Understanding Wittgenstein: Studies of Philosophical Investigations

By J. F. M. Hunter | Go to book overview

Eleven
THE BEETLE BOX

293. Suppose everyone had a box with something in it: we call it a 'beetle'. No one can look into anyone else's box, and everyone says he knows what a beetle is only by looking at his beetle. -- Here it would be quite possible for everyone to have something quite different in his box. One might even imagine such a thing constantly changing. -- But suppose the word 'beetle' had a use in these people's language? -- If so it would not be used as the name of a thing. The thing in the box has no place in the language-game at all; not even as a something: for the box might even be empty. -- No, one can 'divide through' by the thing in the box; it cancels out, whatever it is.

THIS FAMOUS passage in Philosophical Investigations conceals a multitude of subtleties and mantraps, as we will see if we press questions like the following: (1) Why does Wittgenstein say 'everyone says he knows what a beetle is only by looking at his beetle', rather than just 'everyone knows what a beetle is [that way]'? (2) Why does he say, as if it were a new feature, 'suppose the word "beetle" had a use in these people's language'? Has he not already described its use? (3) What is it to be the name of a thing? (4) If we can 'divide through' by the thing in the box, is that supposed to show something about the use of the English word 'pain', or only to draw a consequence of a use attributed to it by philosophers?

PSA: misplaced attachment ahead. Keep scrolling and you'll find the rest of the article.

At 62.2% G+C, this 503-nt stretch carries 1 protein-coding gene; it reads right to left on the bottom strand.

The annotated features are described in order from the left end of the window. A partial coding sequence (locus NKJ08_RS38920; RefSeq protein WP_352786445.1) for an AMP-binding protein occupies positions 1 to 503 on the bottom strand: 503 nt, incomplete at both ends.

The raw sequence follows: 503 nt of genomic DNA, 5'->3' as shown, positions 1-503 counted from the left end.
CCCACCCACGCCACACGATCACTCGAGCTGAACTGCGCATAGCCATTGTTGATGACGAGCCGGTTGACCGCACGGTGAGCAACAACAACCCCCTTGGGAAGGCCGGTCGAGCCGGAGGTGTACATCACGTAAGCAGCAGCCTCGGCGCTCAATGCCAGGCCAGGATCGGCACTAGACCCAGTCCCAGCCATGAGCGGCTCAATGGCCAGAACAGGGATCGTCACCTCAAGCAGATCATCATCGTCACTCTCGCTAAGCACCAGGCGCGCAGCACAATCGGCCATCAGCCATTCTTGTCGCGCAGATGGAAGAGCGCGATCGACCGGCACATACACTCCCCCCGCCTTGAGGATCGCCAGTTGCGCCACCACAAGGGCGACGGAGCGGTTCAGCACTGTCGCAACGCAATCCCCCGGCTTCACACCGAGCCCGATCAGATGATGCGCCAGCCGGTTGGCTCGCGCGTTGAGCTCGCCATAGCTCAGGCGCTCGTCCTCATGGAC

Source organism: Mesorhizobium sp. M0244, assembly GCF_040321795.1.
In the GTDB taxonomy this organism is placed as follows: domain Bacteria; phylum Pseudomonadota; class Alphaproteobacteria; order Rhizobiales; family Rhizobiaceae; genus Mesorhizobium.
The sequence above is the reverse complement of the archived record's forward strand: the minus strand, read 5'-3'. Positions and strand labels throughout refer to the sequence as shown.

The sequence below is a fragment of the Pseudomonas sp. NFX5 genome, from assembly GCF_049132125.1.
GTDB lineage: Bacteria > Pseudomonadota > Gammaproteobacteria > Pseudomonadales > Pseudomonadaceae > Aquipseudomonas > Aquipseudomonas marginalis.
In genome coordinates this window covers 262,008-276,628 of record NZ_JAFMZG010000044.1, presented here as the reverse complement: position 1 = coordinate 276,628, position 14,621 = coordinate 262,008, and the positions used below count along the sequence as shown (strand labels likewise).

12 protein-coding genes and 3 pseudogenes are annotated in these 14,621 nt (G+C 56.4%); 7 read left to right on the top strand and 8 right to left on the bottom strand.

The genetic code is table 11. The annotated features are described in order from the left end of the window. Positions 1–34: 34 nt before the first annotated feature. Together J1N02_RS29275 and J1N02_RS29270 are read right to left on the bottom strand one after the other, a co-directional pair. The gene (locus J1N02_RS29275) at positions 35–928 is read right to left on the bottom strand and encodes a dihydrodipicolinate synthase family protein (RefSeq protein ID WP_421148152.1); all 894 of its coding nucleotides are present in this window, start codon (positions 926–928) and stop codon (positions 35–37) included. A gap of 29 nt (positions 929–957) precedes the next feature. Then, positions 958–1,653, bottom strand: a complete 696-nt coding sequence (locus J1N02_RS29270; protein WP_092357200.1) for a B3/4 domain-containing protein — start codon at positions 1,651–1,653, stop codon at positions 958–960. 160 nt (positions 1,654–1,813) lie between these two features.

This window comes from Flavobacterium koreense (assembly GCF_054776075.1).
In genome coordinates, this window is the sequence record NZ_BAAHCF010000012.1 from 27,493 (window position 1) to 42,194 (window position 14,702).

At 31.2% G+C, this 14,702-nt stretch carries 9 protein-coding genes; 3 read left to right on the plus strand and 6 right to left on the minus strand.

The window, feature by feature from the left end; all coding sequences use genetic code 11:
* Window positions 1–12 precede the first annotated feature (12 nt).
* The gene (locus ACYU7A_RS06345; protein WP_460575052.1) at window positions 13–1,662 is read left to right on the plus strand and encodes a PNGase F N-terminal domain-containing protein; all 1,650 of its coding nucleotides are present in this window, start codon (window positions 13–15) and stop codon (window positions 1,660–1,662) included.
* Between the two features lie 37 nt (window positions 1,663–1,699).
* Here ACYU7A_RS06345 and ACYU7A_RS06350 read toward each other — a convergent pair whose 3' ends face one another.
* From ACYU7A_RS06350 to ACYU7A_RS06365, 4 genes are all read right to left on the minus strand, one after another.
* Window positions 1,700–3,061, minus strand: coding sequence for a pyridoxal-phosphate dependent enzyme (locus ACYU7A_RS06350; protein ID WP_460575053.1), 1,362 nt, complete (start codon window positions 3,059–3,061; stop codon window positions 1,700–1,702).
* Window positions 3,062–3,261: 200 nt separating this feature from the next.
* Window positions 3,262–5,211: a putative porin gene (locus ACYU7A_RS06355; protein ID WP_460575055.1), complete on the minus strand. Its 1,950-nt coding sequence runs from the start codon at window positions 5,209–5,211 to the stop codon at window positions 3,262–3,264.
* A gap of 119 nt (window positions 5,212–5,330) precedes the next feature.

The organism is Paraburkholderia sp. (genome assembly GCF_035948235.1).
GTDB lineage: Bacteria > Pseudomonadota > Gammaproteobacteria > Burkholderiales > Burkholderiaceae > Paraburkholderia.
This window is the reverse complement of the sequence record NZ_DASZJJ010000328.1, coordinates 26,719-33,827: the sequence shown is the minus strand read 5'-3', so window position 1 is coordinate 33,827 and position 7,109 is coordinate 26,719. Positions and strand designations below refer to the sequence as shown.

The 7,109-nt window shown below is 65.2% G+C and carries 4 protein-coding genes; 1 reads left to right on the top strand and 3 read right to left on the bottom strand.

1. It may have been excessive caution that made Wittgenstein say 'everyone says he knows . . .' rather than just 'knows . . .'. In §§246 and 295 he raises objections to saying similar things about pain, and so would not want to be caught saying the same things himself. But is his objection just to a certain way of putting it? Might he say that, however exactly one may

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